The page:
Let’s Be Clear: Norman Mailer’s Wife-Stabbing Was Not Art

It was really just one small moment in an entire life: in 1960, Norman Mailer had a drunken, stoned argument with his then-wife Adele Morales at a party, and he stabbed her. The knife in question was a rusty two-and-a-half-inch penknife, and the wound very nearly killed her. It also put Mailer into Bellevue for several days, but Morales refused to press charges and he was eventually released. Yet at the time, it seems, everyone felt it was Morales who ought to have behaved better. Even a reflective Mailer, years later, told New York magazine that his literary friends “closed ranks” behind him. “I guess that once you bring a violent man to a party, people are generally polite to him,” he added.

Well, indeed, people have been polite about this in Mailer’s case for going on a half-century now. This week, in the New Yorker, Louis Menand hops on one foot around it. He does chastise the author of a new Mailer biography for not giving Adele’s side of the story, or really any woman’s side of the Norman Mailer story, for that matter. But when it comes to the more uncomfortable subject of how everyone else treated the stabbing, Menand retreats somewhat, reporting the reactions of others without his own analysis:

In the literary world, the act was interpreted by the lights of the modernist myth of the artist. James Baldwin, no admirer of “The White Negro,” [one of Mailer’s most controversial essays, which is really saying something] explained that, by trying to kill his wife, Mailer was hoping to rescue the writer in himself from the spiritual prison he had created with his fantasies of becoming a politician: “It is like burning down the house in order, at last, to be free of it.” Lionel Trilling told his wife, Diana, that the stabbing was, in her words, “a Dostoevskyan ploy”: Mailer was testing the limits of evil in himself.

This sort of post-hoc aesthetic theorizing has always bothered me. First of all, whatever else is true, it seems clear that Mailer’s own explanation for this act was that it was largely an impulse. Yes, he gave a bizarre interview, days after the stabbing, declaring that, “My pride is that I can explore areas of experience that other men are afraid of. I insist that I am sane.” But he also, towards the end of his life, expressed actual regret about it:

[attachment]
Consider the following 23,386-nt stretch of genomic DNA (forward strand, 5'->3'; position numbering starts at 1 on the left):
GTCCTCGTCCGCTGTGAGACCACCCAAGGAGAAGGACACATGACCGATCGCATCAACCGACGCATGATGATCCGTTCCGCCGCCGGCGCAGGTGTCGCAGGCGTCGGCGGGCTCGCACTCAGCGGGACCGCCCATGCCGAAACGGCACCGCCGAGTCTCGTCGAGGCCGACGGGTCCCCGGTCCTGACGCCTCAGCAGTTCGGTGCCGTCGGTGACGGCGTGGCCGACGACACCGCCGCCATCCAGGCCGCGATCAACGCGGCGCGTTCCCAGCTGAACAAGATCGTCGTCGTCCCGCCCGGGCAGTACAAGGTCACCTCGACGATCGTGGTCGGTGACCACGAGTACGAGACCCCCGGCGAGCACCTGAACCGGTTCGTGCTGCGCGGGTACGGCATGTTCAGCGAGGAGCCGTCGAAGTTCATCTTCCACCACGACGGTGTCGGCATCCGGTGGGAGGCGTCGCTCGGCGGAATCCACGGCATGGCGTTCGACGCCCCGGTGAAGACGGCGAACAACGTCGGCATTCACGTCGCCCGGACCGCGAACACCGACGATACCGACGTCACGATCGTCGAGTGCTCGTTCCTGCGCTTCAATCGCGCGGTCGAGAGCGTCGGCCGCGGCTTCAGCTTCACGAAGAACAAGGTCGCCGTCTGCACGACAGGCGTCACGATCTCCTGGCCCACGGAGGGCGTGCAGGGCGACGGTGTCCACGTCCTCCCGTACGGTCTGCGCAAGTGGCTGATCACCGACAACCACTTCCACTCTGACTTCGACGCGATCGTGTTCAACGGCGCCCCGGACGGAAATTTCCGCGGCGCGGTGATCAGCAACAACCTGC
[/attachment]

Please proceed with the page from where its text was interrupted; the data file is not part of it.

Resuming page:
It changed everything in my life. It is the one act I can look back on and regret for the rest of my life. And it happened out of the way I was living. There’s no question about that. What happened is I was getting into more and more of a violent edge.

The two statements are not entirely incompatible, “a violent edge” potentially being “an area of experience that other men are afraid of.” But that Mailer seems to have (eventually) recognized the wrongness of it all suggests that it was, in some way, a curtailment of the freedom he was prone to banging on about in those long essays. It changed who he was. And yes, Mailer’s violence may have acquired a certain symbolic character ex post facto, partly because his public persona was so tied up with bombast and machismo. But it was wrong, was always wrong, to suggest that just because you could offer a flowery interpretation of the stabbing, any discussion of its meaning needed to end there. As for Mailer, the meaning evolved over the years. Nowadays we should be able to state unequivocally that it was a pretty big stain on whatever reputation you choose to ascribe to him. It was a thing he did, “the only thing,” as he said, that he regretted. Reducing it to triviality or irrelevance would be to ignore his own statements on its importance in his life, among other things.

Of course, some people will say condemning Mailer for the act of stabbing his wife is too harsh, ignores all his wonderful writing. In this is a curious belief that writing has or should have the power of absolution, a belief that many writers would themselves dispute. (No one feels very forgiven by producing even the most brilliant draft of a novel.) But look: I think we can all be reasonably said to agree that people ought not to pick up knives and stab their spouses, full stop. This is true no matter the alcohol content of their blood nor the particular epithets anyone, the spouse included, was screaming at the knife-wielder at the time. There is good reason to be completely and utterly rigid on this point. Granting that life is complicated (and marriage perhaps more so) in fact strengthens the need to have a hard-and-fast rule on the idea that stabbing someone else is a horrible, life-defining event. It’s just that sort of paradox, after all, that all the greatest writers are able to recognize.